A disadvantage of this process is that it always requires a mixture of various monomers having different reactivity with respect to polymerization and in addition a dye must be incorporated. This process thus requires complex and expensive material synthesis. A further disadvantage is that the ultra-violet exposure must be kept constant for a relatively long time, in the order of 10 minutes. In the continuous production process, in which the optical layer is applied continuously to or between films and photopolymerized, a long, homogeneously illuminated exposure zone is therefore necessary. The long residence time greatly restricts the achievable throughput of produced film. The admixture of the UV dye also results in some disadvantages. For example, the absorption of the dye, as described in one example of EP 0 606 940 A2, results in a undesired restriction of the band width in the short-wave spectral region. In addition, the warming associated with dye absorption can result in impairment or even destruction of the optically active layer.

A further process which likewise has the object of generating a pitch gradient has been published by Faris et al., "A Single-Layer Super Broadband Reflective Polarizer" in SID 96 DIGEST, 1996, pp. 111-113. This process is based on a mixture of a photocrosslinkable cholesteric polysiloxane with a non-crosslinkable low-molecular-weight nematic compound. Here too, slow photocrosslinking is carried out with low-intensity UV exposure, with phase separation between the crosslinkable polysiloxane and the non-crosslinkable nematic compound taking place during the UV polymerization. As a consequence of this phase separation, the segregated molecules can diffuse within the layer and generate a concentration gradient, which in turn results in a pitch gradient.

As in the previous process, this process also has the principal disadvantage that at least two different starting components must be synthesized. This process is likewise based on slow crosslinking being achieved by maintaining the UV exposure for an extended period, with the disadvantages already described above for a continuous production process.

SUMMARY OF THE INVENTION

The object of the present invention is to provide a process of broadening the cholesteric reflection bands of photopolymerizable cholesteric liquid crystals which enables the central wavelength and band width of the cholesteric reflection band of the polymerized material to be adjusted independently of one another and at the same time avoids the above-mentioned disadvantages, in particular the extended UV exposure.

The object is achieved by a process which comprises the following three steps:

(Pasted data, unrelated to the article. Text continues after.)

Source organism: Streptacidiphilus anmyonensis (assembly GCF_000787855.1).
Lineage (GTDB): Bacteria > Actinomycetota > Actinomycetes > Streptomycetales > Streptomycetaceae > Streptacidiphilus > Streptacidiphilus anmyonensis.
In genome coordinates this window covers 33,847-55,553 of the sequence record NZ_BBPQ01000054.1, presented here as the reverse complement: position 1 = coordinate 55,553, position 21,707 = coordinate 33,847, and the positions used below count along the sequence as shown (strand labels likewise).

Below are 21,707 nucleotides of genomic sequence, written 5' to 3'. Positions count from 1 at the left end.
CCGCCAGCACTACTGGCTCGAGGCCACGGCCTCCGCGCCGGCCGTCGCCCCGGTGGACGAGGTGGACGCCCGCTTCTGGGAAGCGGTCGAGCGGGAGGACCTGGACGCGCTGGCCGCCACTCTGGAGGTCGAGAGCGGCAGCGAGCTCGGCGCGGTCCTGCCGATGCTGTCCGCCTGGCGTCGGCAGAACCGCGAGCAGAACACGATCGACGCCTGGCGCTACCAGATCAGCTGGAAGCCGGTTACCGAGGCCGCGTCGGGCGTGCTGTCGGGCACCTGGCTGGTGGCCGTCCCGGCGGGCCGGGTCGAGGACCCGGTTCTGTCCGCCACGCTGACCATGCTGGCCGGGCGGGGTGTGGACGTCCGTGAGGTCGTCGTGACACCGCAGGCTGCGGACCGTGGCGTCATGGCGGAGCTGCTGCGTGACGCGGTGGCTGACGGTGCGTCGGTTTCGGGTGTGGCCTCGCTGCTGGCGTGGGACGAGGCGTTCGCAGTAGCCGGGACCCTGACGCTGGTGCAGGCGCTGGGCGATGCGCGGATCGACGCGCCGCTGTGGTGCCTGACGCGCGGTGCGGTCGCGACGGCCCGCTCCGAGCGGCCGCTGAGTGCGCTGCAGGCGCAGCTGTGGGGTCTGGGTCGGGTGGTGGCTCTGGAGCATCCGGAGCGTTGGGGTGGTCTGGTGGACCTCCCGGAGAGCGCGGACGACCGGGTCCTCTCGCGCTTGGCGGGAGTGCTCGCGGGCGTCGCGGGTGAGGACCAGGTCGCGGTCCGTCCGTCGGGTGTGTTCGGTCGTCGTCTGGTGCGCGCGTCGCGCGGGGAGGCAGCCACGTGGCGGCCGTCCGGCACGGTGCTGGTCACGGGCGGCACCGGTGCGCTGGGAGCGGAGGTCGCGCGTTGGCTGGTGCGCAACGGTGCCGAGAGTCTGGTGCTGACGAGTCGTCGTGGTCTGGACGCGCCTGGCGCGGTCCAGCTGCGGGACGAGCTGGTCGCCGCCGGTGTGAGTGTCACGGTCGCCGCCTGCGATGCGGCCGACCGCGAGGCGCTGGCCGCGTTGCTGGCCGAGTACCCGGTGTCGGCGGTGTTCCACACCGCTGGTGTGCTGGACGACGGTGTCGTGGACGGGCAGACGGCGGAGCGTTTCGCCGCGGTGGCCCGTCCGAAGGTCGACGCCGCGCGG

1) partial polymerization of a layer containing photopolymerizable cholesteric liquid crystals by exposure to actinic light for a defined brief period at a defined temperature,

2) observance of a defined waiting time without exposure (dark phase) at a defined temperature,

3) fixing of the resultant layer by further exposure to actinic light at a defined temperature.

BRIEF DESCRIPTION OF THE DRAWINGS

FIG. 1 illustrates transmission/reflection spectra of the compositions of Table 2;

FIG. 2 illustrates transmission spectra of the compositions of Table 3;

FIGS. 3a and 3b illustrate the transmission and reflection spectra of the composition of Working Example 5;

FIG. 4 illustrates the transmission spectra of the compositions of Working Examples 4, 5 and 6 from Table 4; and

FIGS. 5a and 5b illustrate the transmission and reflection spectra of the composition of Working Example 7.

DETAILED DESCRIPTION OF THE INVENTION

In contrast to known processes, the process according to the invention makes it possible to start from only one liquid-crystalline substance having a cholesteric phase. However, it is also possible to use mixtures of liquid-crystalline substances having cholesteric phases or to admix further components in order to optimize other desired properties.

The novel process has the significant advantage over known processes that it is not necessary to carry out extended exposure.

Suitable starting materials for the novel process are photopolymerizable materials having cholesteric properties. Such materials are disclosed, for example, in J. Lub, D. J. Broer, A. M. Hikmet and K. G. Nierop, LIQ. CRYST. 18,319 (1995). For example, use can be made of cholesteric monomers, oligomers or polymers or mixtures of cholesteric monomers, oligomers or polymers with chiral monomers or mixtures of cholesteric monomers, oligomers or polymers with achiral monomers or mixtures of cholesteric oligomers with chiral and achiral monomers or mixtures of achiral monomers, oligomers or polymers having liquid-crystalline phases with chiral monomers.

Preference is given to cholesteric polysiloxane-based oligomers. Particular preference is given to cholesteric polysiloxane-based oligomers which contain cholesterol derivatives or isomeric cholesterol derivatives as chiral species. Such materials are disclosed, for example, in U.S. Pat. No. 5,211,877.